Notes on the Nembutsu
Reflections on the wasan of Shinran

Jodo Wasan 21

The free working of their supernatural powers
Cannot be fathomed,
For they are possessed of virtues that surpass conception;
So take refuge in Amida, the supremely honoured one.

The Business of the Dharma

This verse is the last of five wasan which describe the bodhisattva life of the Pure Land path. In this verse Shinran Shonin celebrates the way bodhisattvas use their powers to praise and serve all buddhas of the universe and thereby propagate the dharma.

These five verses always convey to me the sheer size and vast scope of the Buddha Dharma; one might say - the business of the dharma. There is a sense of bustle and activity like the grand vision of universal salvation that is revealed in the Garland Sutra. To participate in this great cosmic work is extremely exciting and jubilant. What an edxtraordinary privilege it is to find ourselves a part of it.

And, what is this great work? What is the business of the dharma? Let me remind you again of that ancient adage, affirmed by all the buddhas,

I teach suffering and the relief of suffering.

Because this task is so vital and so urgent - so important - no stone can be left unturned; no opportunity allowed to pass. The dharma is busy, active and tireless in its job. Hence the Buddhist community has always celebrated the great variety of the teaching laid down by the Buddhas.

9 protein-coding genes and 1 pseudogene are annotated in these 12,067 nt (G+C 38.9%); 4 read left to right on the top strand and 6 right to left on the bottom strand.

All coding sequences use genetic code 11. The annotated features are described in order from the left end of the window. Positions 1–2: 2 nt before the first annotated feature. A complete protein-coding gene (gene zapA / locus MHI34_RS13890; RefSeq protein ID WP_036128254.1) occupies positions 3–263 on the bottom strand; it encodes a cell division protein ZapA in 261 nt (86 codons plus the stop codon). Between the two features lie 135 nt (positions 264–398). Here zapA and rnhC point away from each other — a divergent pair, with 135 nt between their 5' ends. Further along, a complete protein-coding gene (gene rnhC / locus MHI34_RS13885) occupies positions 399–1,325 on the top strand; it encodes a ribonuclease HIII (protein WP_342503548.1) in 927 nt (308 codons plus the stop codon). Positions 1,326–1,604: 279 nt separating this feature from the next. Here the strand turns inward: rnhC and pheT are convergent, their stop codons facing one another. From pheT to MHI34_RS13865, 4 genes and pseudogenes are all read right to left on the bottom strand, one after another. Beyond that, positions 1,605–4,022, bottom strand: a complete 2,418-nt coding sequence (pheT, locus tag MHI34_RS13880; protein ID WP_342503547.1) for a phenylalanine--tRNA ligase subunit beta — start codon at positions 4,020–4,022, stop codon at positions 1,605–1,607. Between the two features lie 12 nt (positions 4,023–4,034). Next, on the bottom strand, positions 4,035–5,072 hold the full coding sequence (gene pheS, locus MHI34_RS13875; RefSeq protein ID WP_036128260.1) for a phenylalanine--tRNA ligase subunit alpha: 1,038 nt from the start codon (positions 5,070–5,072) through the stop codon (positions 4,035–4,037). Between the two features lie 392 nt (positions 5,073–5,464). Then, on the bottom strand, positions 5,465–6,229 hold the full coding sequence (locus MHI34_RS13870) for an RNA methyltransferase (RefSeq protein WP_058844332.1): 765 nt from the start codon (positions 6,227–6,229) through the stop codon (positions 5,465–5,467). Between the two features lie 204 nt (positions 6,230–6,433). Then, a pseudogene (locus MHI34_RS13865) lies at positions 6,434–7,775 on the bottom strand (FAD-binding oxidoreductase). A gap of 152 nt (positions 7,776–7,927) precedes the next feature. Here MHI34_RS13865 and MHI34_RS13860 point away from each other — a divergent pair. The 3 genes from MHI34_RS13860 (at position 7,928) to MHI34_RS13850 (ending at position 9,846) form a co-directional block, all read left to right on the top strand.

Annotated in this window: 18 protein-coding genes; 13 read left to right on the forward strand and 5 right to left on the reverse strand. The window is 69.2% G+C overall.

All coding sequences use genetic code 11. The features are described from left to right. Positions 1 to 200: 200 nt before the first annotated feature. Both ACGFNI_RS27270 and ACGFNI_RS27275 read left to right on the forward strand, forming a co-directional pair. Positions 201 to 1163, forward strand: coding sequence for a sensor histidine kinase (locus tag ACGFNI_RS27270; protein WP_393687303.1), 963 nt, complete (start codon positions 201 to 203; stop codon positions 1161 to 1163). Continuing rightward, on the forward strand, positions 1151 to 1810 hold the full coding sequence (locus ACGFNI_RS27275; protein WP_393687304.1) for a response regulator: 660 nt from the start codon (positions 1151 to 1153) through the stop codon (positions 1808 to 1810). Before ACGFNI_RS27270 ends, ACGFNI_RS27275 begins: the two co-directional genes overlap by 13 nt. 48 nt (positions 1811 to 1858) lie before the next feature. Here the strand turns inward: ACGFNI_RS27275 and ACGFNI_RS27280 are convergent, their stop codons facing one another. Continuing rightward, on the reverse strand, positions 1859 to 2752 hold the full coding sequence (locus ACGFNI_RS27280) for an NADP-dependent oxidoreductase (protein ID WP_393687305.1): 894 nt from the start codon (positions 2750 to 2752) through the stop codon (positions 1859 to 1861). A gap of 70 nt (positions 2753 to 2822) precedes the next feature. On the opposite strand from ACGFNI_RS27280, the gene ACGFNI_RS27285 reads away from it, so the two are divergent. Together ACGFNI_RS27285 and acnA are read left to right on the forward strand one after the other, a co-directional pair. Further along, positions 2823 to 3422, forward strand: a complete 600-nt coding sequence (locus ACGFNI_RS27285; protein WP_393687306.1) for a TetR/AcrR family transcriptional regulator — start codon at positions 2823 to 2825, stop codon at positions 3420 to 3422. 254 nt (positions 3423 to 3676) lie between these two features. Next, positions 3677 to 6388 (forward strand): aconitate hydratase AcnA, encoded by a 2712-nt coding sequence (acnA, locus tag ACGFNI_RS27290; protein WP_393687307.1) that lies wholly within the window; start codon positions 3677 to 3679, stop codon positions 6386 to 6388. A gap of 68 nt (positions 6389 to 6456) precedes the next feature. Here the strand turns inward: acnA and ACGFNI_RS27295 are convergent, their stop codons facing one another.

Shakyamuni gave us the tools, leaving nothing out, and we are given the joyful reponsibility of taking them up and developing them. He gave us the hammer, the saw, the level, the plane and we, his sincere followers, make the furniture: for the suffering - and others - to rest upon and gain unlimited relief. Buddha gives us a general diagnosis but there is work for us. We must ourselves awaken to the truth of his teaching and then and take it up with single-minded courage and determination.

Hence, the history of the Buddha Dharma is a joyful celebration whereby we enjoy the efforts of others. Many schools of dharma medicine have sprung up. Very soon after Shakyamuni's demise a divergence of strategies and therapies were emerging. The dharma has always been gloriously sectarian. We Buddhists love and celebrate our diversity, we rejoice in the work being undertaken by others, we are friendly and kind in our rivalry - if in fact rivalry there be.

Let us put our shoulder to the wheel.

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